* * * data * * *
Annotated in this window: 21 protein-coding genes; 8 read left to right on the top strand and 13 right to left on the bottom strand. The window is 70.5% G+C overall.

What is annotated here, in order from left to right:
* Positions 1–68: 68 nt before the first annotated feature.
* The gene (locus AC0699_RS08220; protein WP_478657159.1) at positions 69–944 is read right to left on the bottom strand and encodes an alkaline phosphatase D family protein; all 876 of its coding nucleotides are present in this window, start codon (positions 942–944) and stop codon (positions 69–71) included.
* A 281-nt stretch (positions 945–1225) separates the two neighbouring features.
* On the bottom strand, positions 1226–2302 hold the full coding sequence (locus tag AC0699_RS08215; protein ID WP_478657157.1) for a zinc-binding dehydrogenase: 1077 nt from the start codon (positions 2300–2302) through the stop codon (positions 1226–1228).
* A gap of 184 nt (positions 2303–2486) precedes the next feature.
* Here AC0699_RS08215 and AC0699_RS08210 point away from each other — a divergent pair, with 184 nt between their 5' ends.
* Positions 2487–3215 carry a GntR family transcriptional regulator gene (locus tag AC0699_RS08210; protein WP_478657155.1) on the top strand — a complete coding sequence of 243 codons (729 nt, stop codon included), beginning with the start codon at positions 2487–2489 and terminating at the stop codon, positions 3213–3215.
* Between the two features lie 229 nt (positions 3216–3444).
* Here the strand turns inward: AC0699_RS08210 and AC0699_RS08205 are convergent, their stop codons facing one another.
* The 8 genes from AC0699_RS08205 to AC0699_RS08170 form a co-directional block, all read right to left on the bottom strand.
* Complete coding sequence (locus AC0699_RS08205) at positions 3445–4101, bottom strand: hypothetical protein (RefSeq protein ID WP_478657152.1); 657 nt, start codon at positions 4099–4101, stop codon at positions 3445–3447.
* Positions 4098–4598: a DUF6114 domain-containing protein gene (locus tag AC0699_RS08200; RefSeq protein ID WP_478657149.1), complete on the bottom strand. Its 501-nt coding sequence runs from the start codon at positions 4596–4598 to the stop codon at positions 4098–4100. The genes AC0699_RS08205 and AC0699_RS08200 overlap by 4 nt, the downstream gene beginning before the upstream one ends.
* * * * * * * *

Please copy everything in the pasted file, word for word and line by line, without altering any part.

Annotated in this window: 21 protein-coding genes; 8 read left to right on the top strand and 13 right to left on the bottom strand. The window is 70.5% G+C overall.

What is annotated here, in order from left to right:
* Positions 1–68: 68 nt before the first annotated feature.
* The gene (locus AC0699_RS08220; protein WP_478657159.1) at positions 69–944 is read right to left on the bottom strand and encodes an alkaline phosphatase D family protein; all 876 of its coding nucleotides are present in this window, start codon (positions 942–944) and stop codon (positions 69–71) included.
* A 281-nt stretch (positions 945–1225) separates the two neighbouring features.
* On the bottom strand, positions 1226–2302 hold the full coding sequence (locus tag AC0699_RS08215; protein ID WP_478657157.1) for a zinc-binding dehydrogenase: 1077 nt from the start codon (positions 2300–2302) through the stop codon (positions 1226–1228).
* A gap of 184 nt (positions 2303–2486) precedes the next feature.
* Here AC0699_RS08215 and AC0699_RS08210 point away from each other — a divergent pair, with 184 nt between their 5' ends.
* Positions 2487–3215 carry a GntR family transcriptional regulator gene (locus tag AC0699_RS08210; protein WP_478657155.1) on the top strand — a complete coding sequence of 243 codons (729 nt, stop codon included), beginning with the start codon at positions 2487–2489 and terminating at the stop codon, positions 3213–3215.
* Between the two features lie 229 nt (positions 3216–3444).
* Here the strand turns inward: AC0699_RS08210 and AC0699_RS08205 are convergent, their stop codons facing one another.
* The 8 genes from AC0699_RS08205 to AC0699_RS08170 form a co-directional block, all read right to left on the bottom strand.
* Complete coding sequence (locus AC0699_RS08205) at positions 3445–4101, bottom strand: hypothetical protein (RefSeq protein ID WP_478657152.1); 657 nt, start codon at positions 4099–4101, stop codon at positions 3445–3447.
* Positions 4098–4598: a DUF6114 domain-containing protein gene (locus tag AC0699_RS08200; RefSeq protein ID WP_478657149.1), complete on the bottom strand. Its 501-nt coding sequence runs from the start codon at positions 4596–4598 to the stop codon at positions 4098–4100. The genes AC0699_RS08205 and AC0699_RS08200 overlap by 4 nt, the downstream gene beginning before the upstream one ends.